Until there is widespread coronavirus testing in place, humanity will be under some variation of shelter-in-place restrictions. We won’t have the all-clear until a coronavirus vaccine has been widely distributed at a global scale. The current forecasts for a vaccine are the summer or fall of 2021.
As I saw from one pundit, the pandemic isn’t like a marathon. Marathons have a known distance and an identifiable finish line. The pandemic is more like a “last man standing race.” This type of race continues lap-by-lap until one person finishes a final lap. Except in this case it’s virus vs humanity. We may think we are smarter than miniscule chunks of RNA, but virus gonna virus.
To make it through, we’ll need to keep feeding our positive behaviors and mental states that will enable us to keep it together for months and months.
To weather this storm mentally, emotionally, and physically, make use of the foundational idea: “movement is medicine.”
Most of us have limited sets of movements in our fitness repertoires. We tend to only do a primary sport–running, cycling, hiking–all of which are pretty much one-dimensional. Limited movements eventually lead to injury, and can also hinder performance.
What to do?
To help you think outside your fitness box, here are some suggested strength and conditioning movements you can do at home that require no special gear or props. The underlying principle is:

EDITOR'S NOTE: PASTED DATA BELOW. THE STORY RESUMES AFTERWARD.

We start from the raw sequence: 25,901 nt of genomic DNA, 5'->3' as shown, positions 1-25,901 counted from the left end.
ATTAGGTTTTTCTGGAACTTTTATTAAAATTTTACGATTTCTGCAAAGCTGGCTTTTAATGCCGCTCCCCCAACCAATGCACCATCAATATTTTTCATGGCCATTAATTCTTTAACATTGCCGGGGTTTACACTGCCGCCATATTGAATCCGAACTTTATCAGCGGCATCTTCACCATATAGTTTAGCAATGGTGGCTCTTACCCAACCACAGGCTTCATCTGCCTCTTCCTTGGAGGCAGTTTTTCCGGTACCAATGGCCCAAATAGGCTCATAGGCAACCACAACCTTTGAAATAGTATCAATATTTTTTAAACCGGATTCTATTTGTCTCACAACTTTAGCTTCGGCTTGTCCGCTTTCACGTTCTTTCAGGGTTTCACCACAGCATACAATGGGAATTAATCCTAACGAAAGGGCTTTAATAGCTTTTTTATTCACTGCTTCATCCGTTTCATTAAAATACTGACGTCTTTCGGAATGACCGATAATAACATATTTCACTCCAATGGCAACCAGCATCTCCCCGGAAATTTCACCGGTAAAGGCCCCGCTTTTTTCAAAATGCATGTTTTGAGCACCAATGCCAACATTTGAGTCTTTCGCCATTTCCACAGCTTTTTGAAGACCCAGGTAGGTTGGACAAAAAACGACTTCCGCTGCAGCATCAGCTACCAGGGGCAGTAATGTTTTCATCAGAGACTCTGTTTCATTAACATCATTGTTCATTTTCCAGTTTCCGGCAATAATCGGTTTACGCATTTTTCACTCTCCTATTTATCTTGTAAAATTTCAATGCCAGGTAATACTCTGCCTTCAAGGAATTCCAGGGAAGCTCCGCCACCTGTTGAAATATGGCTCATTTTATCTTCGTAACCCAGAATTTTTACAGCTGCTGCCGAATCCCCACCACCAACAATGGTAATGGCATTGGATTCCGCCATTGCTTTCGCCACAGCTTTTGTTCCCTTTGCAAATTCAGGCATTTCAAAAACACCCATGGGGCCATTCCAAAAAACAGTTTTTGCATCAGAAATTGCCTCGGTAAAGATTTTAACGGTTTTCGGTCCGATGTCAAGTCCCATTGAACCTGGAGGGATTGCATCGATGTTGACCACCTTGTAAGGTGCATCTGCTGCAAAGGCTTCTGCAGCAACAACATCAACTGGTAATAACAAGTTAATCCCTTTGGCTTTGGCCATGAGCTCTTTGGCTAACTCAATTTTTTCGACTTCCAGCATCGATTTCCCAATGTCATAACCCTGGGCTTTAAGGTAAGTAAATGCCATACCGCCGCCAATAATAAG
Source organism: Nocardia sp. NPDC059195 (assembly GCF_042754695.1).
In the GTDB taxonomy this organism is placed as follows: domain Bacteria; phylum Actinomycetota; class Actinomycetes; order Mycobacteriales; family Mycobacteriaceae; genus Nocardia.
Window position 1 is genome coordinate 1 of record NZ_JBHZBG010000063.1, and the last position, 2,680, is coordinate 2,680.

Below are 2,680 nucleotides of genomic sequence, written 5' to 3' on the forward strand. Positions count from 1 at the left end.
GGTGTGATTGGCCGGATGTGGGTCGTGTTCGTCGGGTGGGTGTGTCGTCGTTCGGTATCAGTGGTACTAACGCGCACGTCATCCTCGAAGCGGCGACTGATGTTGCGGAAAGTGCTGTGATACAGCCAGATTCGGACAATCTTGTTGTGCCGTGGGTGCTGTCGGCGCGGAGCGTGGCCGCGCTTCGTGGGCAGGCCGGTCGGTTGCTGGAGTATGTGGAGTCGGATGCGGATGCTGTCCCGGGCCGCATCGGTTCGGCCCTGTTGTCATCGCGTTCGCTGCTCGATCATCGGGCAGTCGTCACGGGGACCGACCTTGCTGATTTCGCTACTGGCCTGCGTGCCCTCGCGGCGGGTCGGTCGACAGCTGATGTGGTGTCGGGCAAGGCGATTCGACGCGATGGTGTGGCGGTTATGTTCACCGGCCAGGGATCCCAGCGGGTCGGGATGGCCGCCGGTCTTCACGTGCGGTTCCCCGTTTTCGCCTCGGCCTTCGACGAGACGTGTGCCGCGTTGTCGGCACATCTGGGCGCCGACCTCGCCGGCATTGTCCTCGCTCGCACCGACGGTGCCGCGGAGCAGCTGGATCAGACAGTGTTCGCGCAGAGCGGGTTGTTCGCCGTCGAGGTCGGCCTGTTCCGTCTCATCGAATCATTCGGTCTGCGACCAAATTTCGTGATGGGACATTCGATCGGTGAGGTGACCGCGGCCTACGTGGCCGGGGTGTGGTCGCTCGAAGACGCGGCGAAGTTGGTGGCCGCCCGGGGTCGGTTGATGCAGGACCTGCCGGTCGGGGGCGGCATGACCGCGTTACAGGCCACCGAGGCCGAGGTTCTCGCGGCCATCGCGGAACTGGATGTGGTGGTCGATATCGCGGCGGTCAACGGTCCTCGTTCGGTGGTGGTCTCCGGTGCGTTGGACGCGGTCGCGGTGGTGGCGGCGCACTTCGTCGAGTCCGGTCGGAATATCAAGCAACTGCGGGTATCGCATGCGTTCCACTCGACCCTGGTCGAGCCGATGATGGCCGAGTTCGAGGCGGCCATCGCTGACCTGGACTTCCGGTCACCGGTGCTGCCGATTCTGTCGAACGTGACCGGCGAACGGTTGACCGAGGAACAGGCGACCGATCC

“Use what you have. Start where you are at.”
One starting point is to simply do household projects. Gardening or landscaping projects are awesome. Many of us have forgotten that there is no need to go to the gym to chop, lift, and sweep. Gardening and landscape projects are the very definition of “functional strength.”
I also often incorporate strength and conditioning intervals into my *runs.* The basic idea is to stop every 1/4 to 1/2 mile or so and do 3-9 minutes of strength and conditioning movements. This can turn a 4-mile run into a great ~2 hour workout.
Here is a basic menu of movements to get you started:
“Core” & Upper Body
Sample workout format
Prior to a run I print a table of options for the workout and put it in a zip lock.
I have found it’s better to have a longer list of exercises than you’ll actually do so you have some flexibility.
My default is to do 3x 1 minute of each movement in each interval. Depending on how many strength and conditioning intervals you do, that can add up to a long workout!
Here’s a sample: